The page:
Pedal Order by the Numbers—Plus, the Pros on Pedal Order

A quick and easy guide to the conventional wisdom on pedal order.
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Here is a quick and easy guide to the conventional wisdom on pedal order. While there are good sonic reasons to follow these basic principles, many famous players have chosen to break the rules, and they’ve crafted some pretty compelling sounds. Feel free to experiment. If it sounds good to you—go for it!

Position 1. Filters
As auto wahs, envelope followers, and other dynamically controlled filter effects respond to your attack, you don’t want to limit dynamics with compressors and/or distortion pedals that reduce dynamic range. Most players also put wah pedals first in the signal chain—mostly to come before distortion effects—however Tom Morello is a notable exception.

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Position 2. Compressors
Compressors can raise the noise level of everything that comes before them, so they should come as close to the beginning of the chain as possible.

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Position 3. Distortion/ Overdrive
Distortion and overdrive pedals prefer to see an unmodulated signal, and the harmonics generated by a distortion device bring richness to any chorus, phasing, or flanging effects that follow.

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Position 4. Modulation
Tremolo, chorus, phaser, and flanger pedals fit nicely here, due to the aforementioned interaction with distortion boxes.

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Position 5. Volume Pedal
In this position, the volume pedal allows you to maintain a consistent signal from your guitar to your distortion devices, and get full shred at low volume. However, you’ll likely want to place delay and reverb effects after the volume pedal to ensure their tails continue to decay after the volume is cut.

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Position 6. Delay and Reverb
These effects come last in the chain—usually delay, and then reverb—because placing them before distortion pedals can trigger a jump in the ambient effect level whenever extra gain is engaged.

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How you order your effects pedals determines your sound. While conventional wisdom provides some basic guidelines (see “Pedal Order By the Numbers”), and there are numerous tips scattered throughout these pages, here is personal advice from Bradshaw, Cornish, and Friedman.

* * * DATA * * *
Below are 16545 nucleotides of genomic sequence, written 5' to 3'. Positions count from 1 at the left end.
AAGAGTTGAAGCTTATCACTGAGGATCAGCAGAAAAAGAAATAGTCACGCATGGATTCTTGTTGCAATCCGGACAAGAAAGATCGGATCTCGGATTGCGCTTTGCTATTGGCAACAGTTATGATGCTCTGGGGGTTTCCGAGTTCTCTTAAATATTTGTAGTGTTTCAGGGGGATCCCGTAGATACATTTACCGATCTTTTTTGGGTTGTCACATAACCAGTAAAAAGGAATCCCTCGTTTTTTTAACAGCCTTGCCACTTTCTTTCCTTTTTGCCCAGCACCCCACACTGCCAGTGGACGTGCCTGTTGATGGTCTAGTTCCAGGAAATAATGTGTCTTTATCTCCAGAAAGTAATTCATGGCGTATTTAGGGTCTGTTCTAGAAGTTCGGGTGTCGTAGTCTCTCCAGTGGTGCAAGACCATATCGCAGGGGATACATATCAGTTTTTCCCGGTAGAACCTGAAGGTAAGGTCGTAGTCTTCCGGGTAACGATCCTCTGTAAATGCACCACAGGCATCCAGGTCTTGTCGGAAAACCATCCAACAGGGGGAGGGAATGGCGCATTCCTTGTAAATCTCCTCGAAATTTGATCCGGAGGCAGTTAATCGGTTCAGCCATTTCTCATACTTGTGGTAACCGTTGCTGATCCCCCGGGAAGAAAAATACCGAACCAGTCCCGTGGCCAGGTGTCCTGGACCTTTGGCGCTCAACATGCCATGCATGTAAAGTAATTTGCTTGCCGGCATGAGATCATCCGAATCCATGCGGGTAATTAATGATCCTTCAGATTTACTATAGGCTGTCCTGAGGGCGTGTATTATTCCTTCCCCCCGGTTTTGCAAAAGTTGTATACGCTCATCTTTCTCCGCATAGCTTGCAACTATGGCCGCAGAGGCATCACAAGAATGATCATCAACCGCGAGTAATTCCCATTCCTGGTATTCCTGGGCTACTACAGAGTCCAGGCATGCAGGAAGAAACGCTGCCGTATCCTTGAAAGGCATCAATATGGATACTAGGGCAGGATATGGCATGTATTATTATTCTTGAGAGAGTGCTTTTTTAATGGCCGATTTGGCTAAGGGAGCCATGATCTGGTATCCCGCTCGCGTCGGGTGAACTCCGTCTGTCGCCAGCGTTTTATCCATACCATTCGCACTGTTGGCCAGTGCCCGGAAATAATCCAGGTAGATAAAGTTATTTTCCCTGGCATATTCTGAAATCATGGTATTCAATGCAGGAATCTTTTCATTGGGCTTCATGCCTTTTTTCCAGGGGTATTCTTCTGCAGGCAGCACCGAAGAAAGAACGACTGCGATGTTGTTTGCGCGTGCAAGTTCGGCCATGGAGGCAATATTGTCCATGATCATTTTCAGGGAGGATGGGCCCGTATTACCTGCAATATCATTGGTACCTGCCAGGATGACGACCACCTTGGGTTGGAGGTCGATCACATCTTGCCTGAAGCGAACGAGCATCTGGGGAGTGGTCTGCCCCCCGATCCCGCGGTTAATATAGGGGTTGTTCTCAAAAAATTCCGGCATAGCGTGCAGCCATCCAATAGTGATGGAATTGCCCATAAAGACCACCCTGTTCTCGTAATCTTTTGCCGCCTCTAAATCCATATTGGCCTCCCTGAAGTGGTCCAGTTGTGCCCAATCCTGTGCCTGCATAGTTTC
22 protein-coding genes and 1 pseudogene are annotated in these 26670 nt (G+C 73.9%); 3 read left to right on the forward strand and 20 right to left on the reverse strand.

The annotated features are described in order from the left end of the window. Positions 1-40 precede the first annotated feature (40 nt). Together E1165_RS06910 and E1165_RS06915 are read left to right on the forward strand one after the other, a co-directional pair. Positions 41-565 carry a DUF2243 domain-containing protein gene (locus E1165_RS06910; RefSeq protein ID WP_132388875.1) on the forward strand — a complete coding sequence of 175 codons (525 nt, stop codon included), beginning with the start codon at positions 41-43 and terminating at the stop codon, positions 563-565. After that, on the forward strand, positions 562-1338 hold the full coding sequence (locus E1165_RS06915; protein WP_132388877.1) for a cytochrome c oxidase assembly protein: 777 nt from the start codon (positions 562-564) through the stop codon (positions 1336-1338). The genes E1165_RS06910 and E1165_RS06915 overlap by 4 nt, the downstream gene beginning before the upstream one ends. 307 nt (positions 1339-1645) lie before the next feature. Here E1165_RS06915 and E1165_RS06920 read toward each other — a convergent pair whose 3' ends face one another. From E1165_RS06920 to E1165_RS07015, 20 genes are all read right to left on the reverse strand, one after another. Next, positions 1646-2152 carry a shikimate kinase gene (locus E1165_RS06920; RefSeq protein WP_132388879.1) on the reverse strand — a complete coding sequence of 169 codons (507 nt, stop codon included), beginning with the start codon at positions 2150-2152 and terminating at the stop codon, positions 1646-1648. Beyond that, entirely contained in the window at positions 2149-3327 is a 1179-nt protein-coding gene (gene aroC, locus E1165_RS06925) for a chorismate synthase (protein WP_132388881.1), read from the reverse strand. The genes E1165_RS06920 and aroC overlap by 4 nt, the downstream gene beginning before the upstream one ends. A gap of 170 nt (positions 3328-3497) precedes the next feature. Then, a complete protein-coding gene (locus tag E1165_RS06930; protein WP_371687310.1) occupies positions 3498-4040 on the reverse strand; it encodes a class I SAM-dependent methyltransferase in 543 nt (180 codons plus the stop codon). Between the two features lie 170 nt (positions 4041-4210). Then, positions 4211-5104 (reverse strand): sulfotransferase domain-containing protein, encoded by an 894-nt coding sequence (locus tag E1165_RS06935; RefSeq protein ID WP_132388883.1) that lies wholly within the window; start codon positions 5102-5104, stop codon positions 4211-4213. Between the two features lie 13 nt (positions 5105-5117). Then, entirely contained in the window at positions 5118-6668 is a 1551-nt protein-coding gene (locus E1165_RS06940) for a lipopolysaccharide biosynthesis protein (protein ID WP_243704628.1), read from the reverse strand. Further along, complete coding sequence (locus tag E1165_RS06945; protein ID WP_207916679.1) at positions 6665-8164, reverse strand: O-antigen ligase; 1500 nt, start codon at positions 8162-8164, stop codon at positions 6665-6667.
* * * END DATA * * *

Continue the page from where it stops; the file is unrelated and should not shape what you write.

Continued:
Bob Bradshaw: (Custom Audio Electronics): “I put the distortion devices early in the chain, then the filter-y and wah-type things and modulation, and then delays. I like the idea of a harmonically rich distorted signal being filtered, rather than filtering a clean sound going into an echo.

“You can also think of it as what the signal path in a studio situation would be if you were to plug your guitar directly into the input of your amplifier, and process that sound through outboard effects. You’re not going to have your echo first before going into your distortion boxes—unless you’re looking for a specific sound—because you want the echoes to die out naturally, and not with your distorted sound.”

Pete Cornish (Pete Cornish Ltd.): “Compressors should be first in line from the guitar. Do not use a volume pedal first, as this will defeat any compression, and leave the system with maximum noise if the volume pedal is reduced to zero. I tend to connect any distortion devices and high-gain pedals first in line, and the lower-gain pedals later. I have found that the higher-gain devices control sustain, and the lower-gain devices control the tone if they are connected in this order. Modulation devices can come next.

“Volume pedals work well just before any delay or echo effects, as you can fade in and out of delays smoothly. A volume pedal at the very end of the chain just before the amp input will control master volume, and can also be used as a mute. Reducing the signal at this point will also reduce any noise. I put clean boosts right at the end—also just before the amp input—to ensure that any effects earlier in the chain would not be overloaded.”

Dave Friedman (Rack System, Ltd.): “Pedal order is a very subjective thing, and I’ve had people do it all backwards because that’s the way they like it. Generally speaking, compressors come before overdrives, modulation things are kind of in the middle, and delays are at the end. The wah is kind of a personal preference. Sometimes it’s in front early in the chain, and sometimes it’s after overdrives.

“That said, I’ve had people do wahs after delays—and at the end of whole boards—because they like to use them to filter the delays and other effects. The bass player from Rage Against the Machine liked his wah last and his delay first!”

Found this helpful? You may also dig our 12-step guide to electric and acoustic guitar setup!